On May 18, 2017, the Trump Administration took its first formal step in delivering on President Trump’s much anticipated campaign promise to renegotiate the North America Free Trade Agreement (“NAFTA”). By formally notifying Congress of its plan to renegotiate NAFTA, the Administration has started the clock on a 90-day period, after which the United States can officially begin its NAFTA renegotiation talks with Canada and Mexico. Such 90-day period will end on August 16, 2017.
During the next 90 days, the Trump Administration will consult with Congress to develop negotiating objectives and positions. According to U.S. Trade Representative Robert Lighthizer, the Trump Administration considers the current, 23-year-old NAFTA outdated and aims to “modernize” the trade agreement to include new provisions addressing the following points:
- Digital trade
- Intellectual property rights
- Regulatory practices
- State-owned enterprises and services
- Customs procedures
- Sanitary and phytosanitary measures
- Small and medium enterprises
- Stronger enforcement for violations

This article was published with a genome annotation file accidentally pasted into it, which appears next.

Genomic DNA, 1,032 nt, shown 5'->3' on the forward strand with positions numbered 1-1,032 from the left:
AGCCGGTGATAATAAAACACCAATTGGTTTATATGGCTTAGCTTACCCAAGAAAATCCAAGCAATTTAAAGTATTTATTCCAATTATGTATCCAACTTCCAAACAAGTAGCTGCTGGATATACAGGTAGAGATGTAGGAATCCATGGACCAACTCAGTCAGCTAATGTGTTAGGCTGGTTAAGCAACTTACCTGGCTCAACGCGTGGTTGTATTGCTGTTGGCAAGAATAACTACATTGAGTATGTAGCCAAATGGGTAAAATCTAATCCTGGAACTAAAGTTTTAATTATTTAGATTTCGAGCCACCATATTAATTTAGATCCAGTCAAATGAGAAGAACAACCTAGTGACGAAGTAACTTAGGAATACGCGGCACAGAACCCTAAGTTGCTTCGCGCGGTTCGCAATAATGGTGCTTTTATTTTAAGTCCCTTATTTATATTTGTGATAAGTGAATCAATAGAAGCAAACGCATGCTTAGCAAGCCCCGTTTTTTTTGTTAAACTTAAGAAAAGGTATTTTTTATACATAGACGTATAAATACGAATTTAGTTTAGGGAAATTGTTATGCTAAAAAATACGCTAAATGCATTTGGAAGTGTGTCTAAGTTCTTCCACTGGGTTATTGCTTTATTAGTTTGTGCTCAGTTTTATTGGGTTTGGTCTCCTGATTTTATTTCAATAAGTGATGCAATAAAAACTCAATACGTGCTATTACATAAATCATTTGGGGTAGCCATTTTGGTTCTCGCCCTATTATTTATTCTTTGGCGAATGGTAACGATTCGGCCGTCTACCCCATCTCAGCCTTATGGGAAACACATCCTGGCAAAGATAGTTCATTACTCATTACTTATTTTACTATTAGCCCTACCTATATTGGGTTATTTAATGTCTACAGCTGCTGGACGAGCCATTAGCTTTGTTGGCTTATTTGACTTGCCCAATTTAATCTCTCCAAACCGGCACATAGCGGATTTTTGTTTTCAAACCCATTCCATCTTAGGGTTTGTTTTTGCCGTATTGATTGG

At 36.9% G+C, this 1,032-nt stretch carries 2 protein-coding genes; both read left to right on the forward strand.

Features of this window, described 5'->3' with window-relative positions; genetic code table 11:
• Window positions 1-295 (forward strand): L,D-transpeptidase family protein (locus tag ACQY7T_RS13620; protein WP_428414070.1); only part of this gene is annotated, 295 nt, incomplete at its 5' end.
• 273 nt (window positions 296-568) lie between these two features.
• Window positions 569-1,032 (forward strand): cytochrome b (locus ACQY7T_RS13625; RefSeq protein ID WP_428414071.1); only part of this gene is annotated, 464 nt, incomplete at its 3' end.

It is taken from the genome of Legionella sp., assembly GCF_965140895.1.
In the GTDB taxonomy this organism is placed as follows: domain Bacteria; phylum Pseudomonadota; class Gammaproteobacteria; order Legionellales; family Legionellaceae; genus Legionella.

The Trump Administration has repeatedly claimed that it prefers to keep NAFTA as a trilateral agreement, but it has never ruled out the possibility of breaking NAFTA into two smaller pacts with Mexico and Canada. Unfortunately, the formal notification letter from the U.S. Trade Representative contains few details about the Administration’s plans for NAFTA. However, Congress will require the Administration to publish more detailed objectives and priorities at least 30 days prior to formal negotiations among NAFTA countries, which are expected to begin sometime after the expiration of the 90-day period discussed above.
With significant changes to NAFTA possible and uncertainties looming, it is critical for companies with U.S., Mexican and Canadian international business interests to stay informed. We will continue to closely monitor the Trump Administration’s progress on the renegotiation of NAFTA and provide timely updates.